Earth’s thermosphere has recently 20 year high temperature After absorbing energy from a geomagnetic storm that hit Earth this year. Temperatures in the second-highest layer of the atmosphere are likely to continue rising over the next few years as solar activity increases, which could affect Earth-orbiting satellites, experts warn.
The thermosphere extends from the top of the mesosphere at about 85 km above the ground to the bottom of the exosphere beginning at about 600 km above the ground. NASA. beyond exosphere outer space.
For more than 21 years, NASA has measured thermospheric temperatures by: infrared ray It is released by carbon dioxide and nitric oxide molecules. Scientists used data collected by NASA’s Thermosphere, Ionosphere, Mesosphere, Energetics and Dynamics (TIMED) satellites. Thermospheric climate index (TCI), measured in terawatts or TW. (1TW equals 1 trillion watts.)
The soaring TCI value peaked at 0.24 TW on March 10, Martin MlynchakTCI’s creator and principal investigator on the TIMED mission at NASA’s Langley Research Center in Virginia told Live Science. The last time the TCI was this high was on December 28, 2003. (The temperature spike data have been submitted to the journal, but have not yet been peer-reviewed.)
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The temperature surge was caused by three geomagnetic storms in January and February. coronal mass ejection (CME), less frequently caused by streams of highly charged particles known as the solar wind. sun.
“These ‘storms’ store energy in the thermosphere and increase the temperature,” Mlynczak said. “The increased heat increases the level of infrared emission from nitric oxide and carbon dioxide in the thermosphere.” Infrared radiation usually cools the thermosphere after a storm, but temperatures remain high when the storm returns.
Since the spike, at least two more geomagnetic storms have hit Earth. One was on March 24th. Most Powerful Solar Storm to Hit Earth in More Than 6 YearsAnd another equally powerful storm on April 24th. Mlynczak said TCI values from these storms remained high but had yet to pass the March peak.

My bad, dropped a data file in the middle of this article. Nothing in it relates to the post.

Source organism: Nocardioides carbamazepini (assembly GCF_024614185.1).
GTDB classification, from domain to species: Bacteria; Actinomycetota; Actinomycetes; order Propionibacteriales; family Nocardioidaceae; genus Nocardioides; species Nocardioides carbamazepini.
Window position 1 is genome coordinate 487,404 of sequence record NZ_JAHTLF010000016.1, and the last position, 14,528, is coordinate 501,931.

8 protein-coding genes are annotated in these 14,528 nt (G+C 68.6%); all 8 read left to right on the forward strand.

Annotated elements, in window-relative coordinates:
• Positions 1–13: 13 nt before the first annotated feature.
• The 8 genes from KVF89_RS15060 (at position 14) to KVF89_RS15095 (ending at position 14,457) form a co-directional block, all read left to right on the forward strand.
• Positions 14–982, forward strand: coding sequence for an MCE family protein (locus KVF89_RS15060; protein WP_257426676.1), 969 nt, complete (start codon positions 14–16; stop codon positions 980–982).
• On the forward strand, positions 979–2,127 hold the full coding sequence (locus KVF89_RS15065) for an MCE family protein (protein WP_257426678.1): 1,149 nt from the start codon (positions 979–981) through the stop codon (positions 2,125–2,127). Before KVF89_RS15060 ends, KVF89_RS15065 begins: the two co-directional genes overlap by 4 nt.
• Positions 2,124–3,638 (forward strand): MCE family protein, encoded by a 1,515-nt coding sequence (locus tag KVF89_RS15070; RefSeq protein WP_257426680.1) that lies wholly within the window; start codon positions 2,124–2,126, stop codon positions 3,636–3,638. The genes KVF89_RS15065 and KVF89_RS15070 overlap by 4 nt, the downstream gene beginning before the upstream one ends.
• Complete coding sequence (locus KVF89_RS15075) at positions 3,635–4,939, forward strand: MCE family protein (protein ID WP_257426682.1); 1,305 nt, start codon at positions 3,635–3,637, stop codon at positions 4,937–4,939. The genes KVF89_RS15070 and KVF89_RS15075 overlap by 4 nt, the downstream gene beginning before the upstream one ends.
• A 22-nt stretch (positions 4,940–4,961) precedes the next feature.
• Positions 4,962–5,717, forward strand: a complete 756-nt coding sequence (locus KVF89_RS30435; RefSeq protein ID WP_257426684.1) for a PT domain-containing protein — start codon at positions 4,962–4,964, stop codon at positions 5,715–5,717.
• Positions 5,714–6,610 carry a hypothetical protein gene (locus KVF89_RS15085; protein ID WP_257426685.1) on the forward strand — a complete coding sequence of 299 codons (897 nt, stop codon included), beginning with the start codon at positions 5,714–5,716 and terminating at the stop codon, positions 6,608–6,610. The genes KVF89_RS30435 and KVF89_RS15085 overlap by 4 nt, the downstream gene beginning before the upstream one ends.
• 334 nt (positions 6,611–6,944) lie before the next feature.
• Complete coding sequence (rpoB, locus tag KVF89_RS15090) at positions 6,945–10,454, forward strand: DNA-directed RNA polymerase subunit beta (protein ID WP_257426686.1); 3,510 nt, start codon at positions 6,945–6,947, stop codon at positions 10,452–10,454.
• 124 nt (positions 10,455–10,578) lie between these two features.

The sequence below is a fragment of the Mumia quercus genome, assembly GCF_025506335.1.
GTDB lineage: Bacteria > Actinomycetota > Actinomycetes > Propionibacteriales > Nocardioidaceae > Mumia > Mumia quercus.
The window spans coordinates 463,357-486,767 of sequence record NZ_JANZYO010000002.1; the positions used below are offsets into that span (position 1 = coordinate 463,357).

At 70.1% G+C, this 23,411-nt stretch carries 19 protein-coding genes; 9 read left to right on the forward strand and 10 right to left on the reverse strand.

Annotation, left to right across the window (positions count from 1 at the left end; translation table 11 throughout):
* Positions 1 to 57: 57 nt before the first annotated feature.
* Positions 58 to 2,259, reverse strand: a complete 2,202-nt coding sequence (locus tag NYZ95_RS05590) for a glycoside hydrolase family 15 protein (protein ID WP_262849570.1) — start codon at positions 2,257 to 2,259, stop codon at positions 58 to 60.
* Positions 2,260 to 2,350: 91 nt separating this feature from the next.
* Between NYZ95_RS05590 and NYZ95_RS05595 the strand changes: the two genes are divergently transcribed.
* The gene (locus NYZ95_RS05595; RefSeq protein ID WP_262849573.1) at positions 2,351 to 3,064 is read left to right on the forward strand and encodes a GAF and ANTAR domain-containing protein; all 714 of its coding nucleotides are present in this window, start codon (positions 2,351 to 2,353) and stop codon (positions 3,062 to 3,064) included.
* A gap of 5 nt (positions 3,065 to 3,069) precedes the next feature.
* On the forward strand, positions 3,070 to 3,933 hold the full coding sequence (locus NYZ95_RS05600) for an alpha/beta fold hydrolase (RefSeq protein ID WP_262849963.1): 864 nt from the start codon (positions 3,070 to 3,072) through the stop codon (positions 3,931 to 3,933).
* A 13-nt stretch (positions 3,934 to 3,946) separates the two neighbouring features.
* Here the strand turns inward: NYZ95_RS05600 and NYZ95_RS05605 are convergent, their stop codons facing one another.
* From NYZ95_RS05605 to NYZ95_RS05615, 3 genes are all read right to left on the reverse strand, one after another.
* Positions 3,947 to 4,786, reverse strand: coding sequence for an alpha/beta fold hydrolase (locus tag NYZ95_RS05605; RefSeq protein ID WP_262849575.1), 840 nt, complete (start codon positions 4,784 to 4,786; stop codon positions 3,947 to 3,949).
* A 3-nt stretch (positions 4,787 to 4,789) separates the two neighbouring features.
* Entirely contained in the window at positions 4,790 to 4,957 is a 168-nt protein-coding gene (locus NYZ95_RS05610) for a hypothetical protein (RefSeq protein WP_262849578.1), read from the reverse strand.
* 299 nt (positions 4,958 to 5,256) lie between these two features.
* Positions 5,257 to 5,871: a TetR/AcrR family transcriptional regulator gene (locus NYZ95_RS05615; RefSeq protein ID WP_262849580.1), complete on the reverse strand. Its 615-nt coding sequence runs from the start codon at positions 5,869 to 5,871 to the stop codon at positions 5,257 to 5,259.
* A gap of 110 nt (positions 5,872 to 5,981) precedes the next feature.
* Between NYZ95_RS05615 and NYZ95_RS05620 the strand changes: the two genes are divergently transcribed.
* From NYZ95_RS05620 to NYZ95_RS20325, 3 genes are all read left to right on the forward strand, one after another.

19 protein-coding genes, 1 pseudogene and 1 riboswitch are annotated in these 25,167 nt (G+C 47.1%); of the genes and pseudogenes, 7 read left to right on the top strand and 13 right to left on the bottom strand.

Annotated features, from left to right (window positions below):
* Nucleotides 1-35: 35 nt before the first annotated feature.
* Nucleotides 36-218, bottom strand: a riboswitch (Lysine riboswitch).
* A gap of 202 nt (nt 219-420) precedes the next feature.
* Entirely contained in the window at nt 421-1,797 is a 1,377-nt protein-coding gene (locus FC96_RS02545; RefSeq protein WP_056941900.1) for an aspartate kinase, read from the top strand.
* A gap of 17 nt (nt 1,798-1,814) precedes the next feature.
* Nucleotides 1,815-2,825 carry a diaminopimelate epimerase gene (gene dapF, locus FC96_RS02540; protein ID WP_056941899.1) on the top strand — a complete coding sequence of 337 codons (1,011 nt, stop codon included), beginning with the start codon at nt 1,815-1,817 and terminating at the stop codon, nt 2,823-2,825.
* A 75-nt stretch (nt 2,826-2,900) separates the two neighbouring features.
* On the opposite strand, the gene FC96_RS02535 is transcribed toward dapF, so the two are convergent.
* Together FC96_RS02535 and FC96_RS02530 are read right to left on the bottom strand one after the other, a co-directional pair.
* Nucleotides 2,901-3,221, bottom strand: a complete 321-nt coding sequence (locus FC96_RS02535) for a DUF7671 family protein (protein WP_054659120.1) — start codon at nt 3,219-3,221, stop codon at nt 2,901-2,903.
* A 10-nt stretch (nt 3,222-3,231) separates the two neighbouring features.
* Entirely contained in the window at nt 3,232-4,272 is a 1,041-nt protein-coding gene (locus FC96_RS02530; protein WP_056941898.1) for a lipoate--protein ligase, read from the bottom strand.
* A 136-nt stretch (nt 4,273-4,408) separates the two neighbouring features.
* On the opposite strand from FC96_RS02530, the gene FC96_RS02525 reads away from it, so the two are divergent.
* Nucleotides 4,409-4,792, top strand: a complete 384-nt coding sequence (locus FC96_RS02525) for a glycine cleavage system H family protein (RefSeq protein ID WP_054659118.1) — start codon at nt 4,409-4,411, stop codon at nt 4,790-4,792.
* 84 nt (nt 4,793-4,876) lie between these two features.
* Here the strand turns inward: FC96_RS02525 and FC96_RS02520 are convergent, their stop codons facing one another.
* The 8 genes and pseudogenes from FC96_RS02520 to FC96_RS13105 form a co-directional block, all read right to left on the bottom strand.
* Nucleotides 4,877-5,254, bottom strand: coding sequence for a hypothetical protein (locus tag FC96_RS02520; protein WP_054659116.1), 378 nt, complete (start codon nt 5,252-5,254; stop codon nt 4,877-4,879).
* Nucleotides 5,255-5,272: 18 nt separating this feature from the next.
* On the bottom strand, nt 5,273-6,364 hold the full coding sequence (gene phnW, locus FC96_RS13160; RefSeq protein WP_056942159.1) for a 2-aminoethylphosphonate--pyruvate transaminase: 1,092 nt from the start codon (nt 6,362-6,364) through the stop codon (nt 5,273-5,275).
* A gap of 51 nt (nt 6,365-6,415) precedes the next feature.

Geomagnetic storms become more frequent and intense during solar maxima, part of the approximately 11-year solar cycle when the Sun is most active and covered in plasma loops and dark sunspots that spew out CMEs and solar winds.
As a result, Earth’s thermosphere also follows a roughly 11-year cycle, Mlynczak said. Government Scientists at NASA and NOAA Next solar maxima predicted to arrive in 2025This means that the warming trend is likely to continue over the next few years.
Changes in the thermosphere could cause problems for low-orbit satellites located around the upper boundary of the thermosphere, Mlynczak said.
“The thermosphere expands as it warms, which in turn increases the aerodynamic drag on all satellites and space debris,” Mlynczak said. This increased drag can pull the satellites closer to Earth, causing them to collide or collide with each other. out of orbit completelyJust as the SpaceX Starlink satellites did after the incredible geomagnetic storm in February 2022.
Satellite operators can avoid these problems by putting spacecraft into higher orbits when needed, but the unpredictability of space weather often makes it difficult to know when such a maneuver is necessary until it is too late.
Solar maximum may also arrive sooner than expected. A recent study published Jan. 30 in the journal Pioneers in astronomy and space science The peak of solar activity could arrive as early as the end of 2023, suggesting it could be more powerful than initially expected. If this scenario plays out, the risk of a satellite disaster is further increased.
However, over longer timescales, temperatures in the thermosphere are decreasing. weather change Increased Infrared Emissions into Space From Journal’s May 8 Study Earth’s atmosphere and planetary science establish.
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